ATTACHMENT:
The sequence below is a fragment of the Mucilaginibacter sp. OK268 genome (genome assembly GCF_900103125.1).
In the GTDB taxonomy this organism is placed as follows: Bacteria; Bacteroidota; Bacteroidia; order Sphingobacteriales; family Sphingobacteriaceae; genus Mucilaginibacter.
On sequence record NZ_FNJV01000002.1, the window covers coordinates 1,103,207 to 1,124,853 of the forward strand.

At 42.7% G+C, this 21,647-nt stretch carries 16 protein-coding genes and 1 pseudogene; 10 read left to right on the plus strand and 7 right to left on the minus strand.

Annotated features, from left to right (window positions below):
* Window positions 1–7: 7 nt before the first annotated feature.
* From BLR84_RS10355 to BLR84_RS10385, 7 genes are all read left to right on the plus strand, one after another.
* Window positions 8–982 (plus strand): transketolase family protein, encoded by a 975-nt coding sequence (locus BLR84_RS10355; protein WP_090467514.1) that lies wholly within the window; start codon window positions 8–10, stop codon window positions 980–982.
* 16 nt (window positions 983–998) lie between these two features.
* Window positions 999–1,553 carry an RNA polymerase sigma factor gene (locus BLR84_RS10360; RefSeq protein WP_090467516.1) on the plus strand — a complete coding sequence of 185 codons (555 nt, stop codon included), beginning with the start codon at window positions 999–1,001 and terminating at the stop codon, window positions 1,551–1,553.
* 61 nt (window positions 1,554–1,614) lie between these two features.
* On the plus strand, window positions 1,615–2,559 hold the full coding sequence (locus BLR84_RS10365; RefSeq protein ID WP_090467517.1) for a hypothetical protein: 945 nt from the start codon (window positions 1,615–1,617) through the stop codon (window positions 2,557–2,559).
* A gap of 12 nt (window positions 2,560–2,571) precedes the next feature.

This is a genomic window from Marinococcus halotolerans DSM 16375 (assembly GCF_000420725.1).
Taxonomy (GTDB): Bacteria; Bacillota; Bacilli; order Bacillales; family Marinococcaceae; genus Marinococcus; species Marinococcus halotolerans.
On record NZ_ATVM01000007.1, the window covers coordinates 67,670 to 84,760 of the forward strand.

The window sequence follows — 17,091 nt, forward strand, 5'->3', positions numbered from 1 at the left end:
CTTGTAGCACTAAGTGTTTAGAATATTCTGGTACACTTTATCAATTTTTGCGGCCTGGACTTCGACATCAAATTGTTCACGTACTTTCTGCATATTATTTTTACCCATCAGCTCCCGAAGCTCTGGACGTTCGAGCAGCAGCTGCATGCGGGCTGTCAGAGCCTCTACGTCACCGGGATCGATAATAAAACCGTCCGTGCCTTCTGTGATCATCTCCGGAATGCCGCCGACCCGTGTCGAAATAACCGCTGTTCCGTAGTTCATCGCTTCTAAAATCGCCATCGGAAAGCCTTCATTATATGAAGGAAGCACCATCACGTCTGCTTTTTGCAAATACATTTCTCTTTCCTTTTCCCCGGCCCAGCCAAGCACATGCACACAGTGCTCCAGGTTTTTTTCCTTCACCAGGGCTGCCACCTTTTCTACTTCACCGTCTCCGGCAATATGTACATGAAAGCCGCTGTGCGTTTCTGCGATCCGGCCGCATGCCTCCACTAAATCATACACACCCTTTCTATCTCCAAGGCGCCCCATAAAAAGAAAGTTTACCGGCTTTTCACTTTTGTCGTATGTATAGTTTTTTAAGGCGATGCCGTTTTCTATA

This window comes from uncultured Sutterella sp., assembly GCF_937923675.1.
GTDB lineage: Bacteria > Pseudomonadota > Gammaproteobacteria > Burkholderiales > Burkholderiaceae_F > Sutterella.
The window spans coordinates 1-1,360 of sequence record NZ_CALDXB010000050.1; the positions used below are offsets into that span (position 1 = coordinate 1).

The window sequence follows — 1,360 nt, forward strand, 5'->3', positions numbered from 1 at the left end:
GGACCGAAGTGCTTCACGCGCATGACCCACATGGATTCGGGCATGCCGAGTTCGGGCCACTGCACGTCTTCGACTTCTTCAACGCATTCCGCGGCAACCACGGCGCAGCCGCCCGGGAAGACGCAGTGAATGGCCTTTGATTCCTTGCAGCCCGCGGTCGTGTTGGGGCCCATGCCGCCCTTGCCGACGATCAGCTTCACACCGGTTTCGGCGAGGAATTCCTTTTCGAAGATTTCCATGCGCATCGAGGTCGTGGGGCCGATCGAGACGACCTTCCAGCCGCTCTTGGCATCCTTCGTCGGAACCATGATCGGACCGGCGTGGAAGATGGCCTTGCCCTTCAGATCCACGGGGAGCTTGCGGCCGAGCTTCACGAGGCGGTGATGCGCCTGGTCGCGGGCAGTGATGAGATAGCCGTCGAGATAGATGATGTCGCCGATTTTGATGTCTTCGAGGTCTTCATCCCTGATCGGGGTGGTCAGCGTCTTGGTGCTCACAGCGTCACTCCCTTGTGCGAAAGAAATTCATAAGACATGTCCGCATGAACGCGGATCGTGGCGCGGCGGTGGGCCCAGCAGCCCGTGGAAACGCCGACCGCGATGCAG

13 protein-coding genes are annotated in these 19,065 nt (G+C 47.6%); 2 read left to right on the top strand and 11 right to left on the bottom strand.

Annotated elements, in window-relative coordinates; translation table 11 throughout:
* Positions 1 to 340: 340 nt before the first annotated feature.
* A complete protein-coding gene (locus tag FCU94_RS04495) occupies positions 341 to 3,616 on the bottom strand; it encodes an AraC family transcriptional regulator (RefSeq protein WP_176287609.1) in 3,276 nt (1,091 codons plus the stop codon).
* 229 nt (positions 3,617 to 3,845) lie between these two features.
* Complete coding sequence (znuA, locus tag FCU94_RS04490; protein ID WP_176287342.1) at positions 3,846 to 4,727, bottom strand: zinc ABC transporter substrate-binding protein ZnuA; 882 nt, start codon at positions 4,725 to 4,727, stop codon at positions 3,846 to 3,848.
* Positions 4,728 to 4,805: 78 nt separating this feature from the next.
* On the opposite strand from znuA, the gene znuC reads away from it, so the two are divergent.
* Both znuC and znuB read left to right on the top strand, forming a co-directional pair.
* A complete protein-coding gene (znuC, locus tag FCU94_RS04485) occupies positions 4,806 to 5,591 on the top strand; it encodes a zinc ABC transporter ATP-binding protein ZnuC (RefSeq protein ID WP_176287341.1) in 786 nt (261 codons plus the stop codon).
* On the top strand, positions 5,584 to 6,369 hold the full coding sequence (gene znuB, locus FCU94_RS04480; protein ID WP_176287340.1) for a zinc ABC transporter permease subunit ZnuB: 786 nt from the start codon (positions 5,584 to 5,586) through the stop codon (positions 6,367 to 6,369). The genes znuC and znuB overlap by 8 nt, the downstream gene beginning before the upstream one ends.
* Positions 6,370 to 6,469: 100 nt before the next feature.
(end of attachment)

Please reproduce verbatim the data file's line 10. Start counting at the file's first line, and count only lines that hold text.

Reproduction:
* Window positions 999–1,553 carry an RNA polymerase sigma factor gene (locus BLR84_RS10360; RefSeq protein WP_090467516.1) on the plus strand — a complete coding sequence of 185 codons (555 nt, stop codon included), beginning with the start codon at window positions 999–1,001 and terminating at the stop codon, window positions 1,551–1,553.